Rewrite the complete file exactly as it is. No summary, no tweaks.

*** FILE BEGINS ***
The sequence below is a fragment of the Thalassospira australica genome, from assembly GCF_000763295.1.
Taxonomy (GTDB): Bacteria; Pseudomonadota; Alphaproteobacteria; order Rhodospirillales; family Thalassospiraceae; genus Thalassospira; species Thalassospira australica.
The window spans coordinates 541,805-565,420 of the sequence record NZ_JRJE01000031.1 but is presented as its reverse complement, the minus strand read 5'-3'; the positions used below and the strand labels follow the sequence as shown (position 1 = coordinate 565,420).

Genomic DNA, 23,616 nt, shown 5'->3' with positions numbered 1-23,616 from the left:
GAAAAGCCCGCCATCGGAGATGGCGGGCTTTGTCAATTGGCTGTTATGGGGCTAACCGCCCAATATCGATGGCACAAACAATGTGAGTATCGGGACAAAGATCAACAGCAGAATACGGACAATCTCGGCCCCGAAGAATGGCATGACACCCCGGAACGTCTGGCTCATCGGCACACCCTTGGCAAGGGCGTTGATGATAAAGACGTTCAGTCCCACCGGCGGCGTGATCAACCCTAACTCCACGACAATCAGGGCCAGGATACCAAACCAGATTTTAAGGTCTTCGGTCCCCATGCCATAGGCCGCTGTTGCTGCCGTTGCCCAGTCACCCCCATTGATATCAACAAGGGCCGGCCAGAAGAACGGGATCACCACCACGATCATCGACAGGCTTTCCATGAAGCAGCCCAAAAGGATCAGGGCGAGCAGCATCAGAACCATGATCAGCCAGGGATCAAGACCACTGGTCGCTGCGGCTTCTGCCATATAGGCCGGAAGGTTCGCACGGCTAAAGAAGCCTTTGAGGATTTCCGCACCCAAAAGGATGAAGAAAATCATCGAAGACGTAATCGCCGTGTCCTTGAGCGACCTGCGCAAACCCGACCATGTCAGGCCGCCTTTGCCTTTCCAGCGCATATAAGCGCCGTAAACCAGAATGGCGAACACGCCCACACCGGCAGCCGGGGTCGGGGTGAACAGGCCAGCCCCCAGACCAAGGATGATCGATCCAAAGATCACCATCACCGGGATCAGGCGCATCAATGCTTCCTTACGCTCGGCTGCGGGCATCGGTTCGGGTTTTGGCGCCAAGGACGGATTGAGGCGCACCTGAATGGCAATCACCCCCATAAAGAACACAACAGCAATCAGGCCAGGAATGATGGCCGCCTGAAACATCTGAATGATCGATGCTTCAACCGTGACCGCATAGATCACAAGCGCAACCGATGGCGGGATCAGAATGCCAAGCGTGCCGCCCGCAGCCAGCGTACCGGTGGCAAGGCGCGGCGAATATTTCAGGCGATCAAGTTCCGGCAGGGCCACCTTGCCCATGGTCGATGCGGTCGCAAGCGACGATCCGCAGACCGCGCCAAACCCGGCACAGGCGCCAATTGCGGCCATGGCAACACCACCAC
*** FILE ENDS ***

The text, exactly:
The sequence below is a fragment of the Thalassospira australica genome, from assembly GCF_000763295.1.
Taxonomy (GTDB): Bacteria; Pseudomonadota; Alphaproteobacteria; order Rhodospirillales; family Thalassospiraceae; genus Thalassospira; species Thalassospira australica.
The window spans coordinates 541,805-565,420 of the sequence record NZ_JRJE01000031.1 but is presented as its reverse complement, the minus strand read 5'-3'; the positions used below and the strand labels follow the sequence as shown (position 1 = coordinate 565,420).

Genomic DNA, 23,616 nt, shown 5'->3' with positions numbered 1-23,616 from the left:
GAAAAGCCCGCCATCGGAGATGGCGGGCTTTGTCAATTGGCTGTTATGGGGCTAACCGCCCAATATCGATGGCACAAACAATGTGAGTATCGGGACAAAGATCAACAGCAGAATACGGACAATCTCGGCCCCGAAGAATGGCATGACACCCCGGAACGTCTGGCTCATCGGCACACCCTTGGCAAGGGCGTTGATGATAAAGACGTTCAGTCCCACCGGCGGCGTGATCAACCCTAACTCCACGACAATCAGGGCCAGGATACCAAACCAGATTTTAAGGTCTTCGGTCCCCATGCCATAGGCCGCTGTTGCTGCCGTTGCCCAGTCACCCCCATTGATATCAACAAGGGCCGGCCAGAAGAACGGGATCACCACCACGATCATCGACAGGCTTTCCATGAAGCAGCCCAAAAGGATCAGGGCGAGCAGCATCAGAACCATGATCAGCCAGGGATCAAGACCACTGGTCGCTGCGGCTTCTGCCATATAGGCCGGAAGGTTCGCACGGCTAAAGAAGCCTTTGAGGATTTCCGCACCCAAAAGGATGAAGAAAATCATCGAAGACGTAATCGCCGTGTCCTTGAGCGACCTGCGCAAACCCGACCATGTCAGGCCGCCTTTGCCTTTCCAGCGCATATAAGCGCCGTAAACCAGAATGGCGAACACGCCCACACCGGCAGCCGGGGTCGGGGTGAACAGGCCAGCCCCCAGACCAAGGATGATCGATCCAAAGATCACCATCACCGGGATCAGGCGCATCAATGCTTCCTTACGCTCGGCTGCGGGCATCGGTTCGGGTTTTGGCGCCAAGGACGGATTGAGGCGCACCTGAATGGCAATCACCCCCATAAAGAACACAACAGCAATCAGGCCAGGAATGATGGCCGCCTGAAACATCTGAATGATCGATGCTTCAACCGTGACCGCATAGATCACAAGCGCAACCGATGGCGGGATCAGAATGCCAAGCGTGCCGCCCGCAGCCAGCGTACCGGTGGCAAGGCGCGGCGAATATTTCAGGCGATCAAGTTCCGGCAGGGCCACCTTGCCCATGGTCGATGCGGTCGCAAGCGACGATCCGCAGACCGCGCCAAACCCGGCACAGGCGCCAATTGCGGCCATGGCAACACCACCAC